• Belgian GP - Race

Rosberg was trying to make a point - Wolff

ESPN Staff
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Mercedes boss Toto Wolff insists the accident between Lewis Hamilton and Nico Rosberg at the Belgian Grand Prix was not deliberate, but that Rosberg was trying to make a point by not backing out.

The incident occurred on the second lap of the race as Rosberg attempted to pass Hamilton at Les Combes, only to make contact with his team-mate's left rear tyre. The resulting puncture ruined Hamilton's race and caused damage to his car that later led to his retirement.

Rosberg was behind Hamilton as the chicane switched back, but rather than take to the ample run-off he stayed on track and caused the clash. In a post-race meeting, Hamilton said Rosberg had admitted to causing the collision on purpose, but Wolff, who was also in the meeting, said that was not the case.

"Nico felt he needed to hold his line [in the corner]," Wolff said. "He needed to make a point, and for Lewis, it was clearly not him who needed to be aware of Nico. He [Rosberg] didn't give in. He thought it was for Lewis to leave him space, and that Lewis didn't leave him space.

"So they agreed to disagree in a very heated discussion amongst ourselves, but it wasn't deliberately crashing. That is nonsense. It was deliberately taking into account that if Lewis moves or would open then it could end up in a crash.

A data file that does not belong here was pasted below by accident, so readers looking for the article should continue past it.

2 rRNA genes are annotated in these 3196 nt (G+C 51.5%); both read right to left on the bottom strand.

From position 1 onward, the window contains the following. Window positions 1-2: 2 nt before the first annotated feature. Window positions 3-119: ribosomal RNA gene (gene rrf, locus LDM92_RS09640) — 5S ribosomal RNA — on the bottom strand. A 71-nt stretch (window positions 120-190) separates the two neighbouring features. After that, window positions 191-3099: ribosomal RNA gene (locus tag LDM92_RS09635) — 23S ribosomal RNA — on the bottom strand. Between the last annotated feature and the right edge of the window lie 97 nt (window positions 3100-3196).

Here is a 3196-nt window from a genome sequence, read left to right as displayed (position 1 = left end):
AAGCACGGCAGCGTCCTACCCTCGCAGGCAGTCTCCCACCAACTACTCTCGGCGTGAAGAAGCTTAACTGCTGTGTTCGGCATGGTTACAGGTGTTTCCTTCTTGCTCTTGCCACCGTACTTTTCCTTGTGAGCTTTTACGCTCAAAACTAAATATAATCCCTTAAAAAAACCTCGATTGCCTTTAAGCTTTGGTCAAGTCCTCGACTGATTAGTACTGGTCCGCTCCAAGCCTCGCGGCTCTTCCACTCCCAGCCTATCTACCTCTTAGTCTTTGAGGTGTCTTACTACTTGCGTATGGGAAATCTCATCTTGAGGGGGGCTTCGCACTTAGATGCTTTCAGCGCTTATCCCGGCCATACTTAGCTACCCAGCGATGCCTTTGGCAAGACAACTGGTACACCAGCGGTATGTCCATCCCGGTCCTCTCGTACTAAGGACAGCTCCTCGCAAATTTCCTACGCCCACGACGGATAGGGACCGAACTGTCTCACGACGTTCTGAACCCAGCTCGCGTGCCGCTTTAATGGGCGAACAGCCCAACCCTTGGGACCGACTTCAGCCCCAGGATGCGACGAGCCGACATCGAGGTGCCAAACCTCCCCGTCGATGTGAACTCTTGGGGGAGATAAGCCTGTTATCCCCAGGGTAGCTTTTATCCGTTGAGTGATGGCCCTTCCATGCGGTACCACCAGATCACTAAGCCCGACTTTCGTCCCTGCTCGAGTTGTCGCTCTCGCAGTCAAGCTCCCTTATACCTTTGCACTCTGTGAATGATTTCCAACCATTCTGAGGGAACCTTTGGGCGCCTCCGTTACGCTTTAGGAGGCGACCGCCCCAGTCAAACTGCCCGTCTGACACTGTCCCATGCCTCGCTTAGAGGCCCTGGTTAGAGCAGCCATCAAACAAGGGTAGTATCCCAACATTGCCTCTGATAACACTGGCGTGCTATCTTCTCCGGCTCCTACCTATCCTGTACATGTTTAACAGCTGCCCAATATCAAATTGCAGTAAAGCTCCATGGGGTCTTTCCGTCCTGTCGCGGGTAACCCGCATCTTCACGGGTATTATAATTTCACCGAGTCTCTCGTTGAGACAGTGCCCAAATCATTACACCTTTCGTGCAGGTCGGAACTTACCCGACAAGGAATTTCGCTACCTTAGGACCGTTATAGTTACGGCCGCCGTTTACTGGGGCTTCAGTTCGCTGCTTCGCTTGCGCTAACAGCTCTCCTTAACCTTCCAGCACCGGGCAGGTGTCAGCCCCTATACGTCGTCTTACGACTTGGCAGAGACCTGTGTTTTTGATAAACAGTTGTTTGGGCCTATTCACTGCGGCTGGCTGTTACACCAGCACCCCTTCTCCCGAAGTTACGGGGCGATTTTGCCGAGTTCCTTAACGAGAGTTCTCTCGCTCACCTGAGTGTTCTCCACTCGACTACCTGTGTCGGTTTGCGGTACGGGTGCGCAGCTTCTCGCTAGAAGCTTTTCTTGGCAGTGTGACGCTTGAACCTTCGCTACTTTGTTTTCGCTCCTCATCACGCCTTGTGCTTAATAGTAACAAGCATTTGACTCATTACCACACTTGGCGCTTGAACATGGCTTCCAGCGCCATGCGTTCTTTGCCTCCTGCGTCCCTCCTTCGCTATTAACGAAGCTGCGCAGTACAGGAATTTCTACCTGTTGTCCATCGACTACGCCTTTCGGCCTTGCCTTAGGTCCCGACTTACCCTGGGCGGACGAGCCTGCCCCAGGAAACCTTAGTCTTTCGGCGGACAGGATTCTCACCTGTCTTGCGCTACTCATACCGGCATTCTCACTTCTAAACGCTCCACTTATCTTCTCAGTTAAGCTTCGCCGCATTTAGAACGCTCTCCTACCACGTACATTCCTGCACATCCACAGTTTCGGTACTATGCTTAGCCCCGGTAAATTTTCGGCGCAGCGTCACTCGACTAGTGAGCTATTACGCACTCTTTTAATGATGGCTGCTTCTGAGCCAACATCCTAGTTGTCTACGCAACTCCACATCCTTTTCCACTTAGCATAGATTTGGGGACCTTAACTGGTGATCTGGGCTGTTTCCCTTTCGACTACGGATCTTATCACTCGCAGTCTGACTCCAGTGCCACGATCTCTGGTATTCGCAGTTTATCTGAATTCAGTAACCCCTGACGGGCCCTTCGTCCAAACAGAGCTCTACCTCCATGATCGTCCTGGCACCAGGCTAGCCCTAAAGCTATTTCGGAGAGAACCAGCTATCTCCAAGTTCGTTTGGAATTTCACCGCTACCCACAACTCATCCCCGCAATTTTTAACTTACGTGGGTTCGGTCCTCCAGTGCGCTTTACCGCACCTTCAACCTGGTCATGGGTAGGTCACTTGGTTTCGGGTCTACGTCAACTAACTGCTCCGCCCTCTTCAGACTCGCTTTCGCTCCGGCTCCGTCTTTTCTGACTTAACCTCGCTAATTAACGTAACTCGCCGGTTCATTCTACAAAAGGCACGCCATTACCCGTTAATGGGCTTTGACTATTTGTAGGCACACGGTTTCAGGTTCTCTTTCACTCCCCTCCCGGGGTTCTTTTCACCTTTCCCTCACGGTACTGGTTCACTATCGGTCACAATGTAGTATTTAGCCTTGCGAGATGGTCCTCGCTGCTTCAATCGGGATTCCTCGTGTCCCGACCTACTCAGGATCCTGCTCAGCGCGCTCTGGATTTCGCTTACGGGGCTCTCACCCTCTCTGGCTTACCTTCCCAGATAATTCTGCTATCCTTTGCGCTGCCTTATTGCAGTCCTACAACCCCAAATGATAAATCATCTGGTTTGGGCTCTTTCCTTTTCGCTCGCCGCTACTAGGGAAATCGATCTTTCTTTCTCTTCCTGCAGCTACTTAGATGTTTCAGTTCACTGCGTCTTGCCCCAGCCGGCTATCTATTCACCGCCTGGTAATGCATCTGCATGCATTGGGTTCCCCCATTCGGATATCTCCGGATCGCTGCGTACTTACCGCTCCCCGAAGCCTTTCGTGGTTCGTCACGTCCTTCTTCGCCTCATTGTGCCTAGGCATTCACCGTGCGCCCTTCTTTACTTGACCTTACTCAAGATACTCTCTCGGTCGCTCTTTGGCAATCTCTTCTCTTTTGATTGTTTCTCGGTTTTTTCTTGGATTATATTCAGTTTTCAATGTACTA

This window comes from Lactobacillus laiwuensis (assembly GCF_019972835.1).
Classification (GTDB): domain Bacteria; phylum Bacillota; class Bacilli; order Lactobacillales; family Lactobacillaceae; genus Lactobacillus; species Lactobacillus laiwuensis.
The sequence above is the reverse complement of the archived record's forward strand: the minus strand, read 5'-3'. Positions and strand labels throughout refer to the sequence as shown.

"What we saw there was that Nico was not prepared to take the exit, and that caused the collision. That is not something we want to happen."

Wolff said the drivers would have to be managed going forward but that the team has not yet decided on how it will do it.

"There will be no knee-jerk reaction. We have to consider what will happen. We are going to sit down with everybody and decide what to do, when everybody is in a cooler, calmer frame of mind.

"I'm very disappointed with the whole situation, that it has gone so far. I thought with the two of them, with the way they have previously driven against one another, that it wouldn't come to this point. But we are at that point and it needs to be managed going forward."

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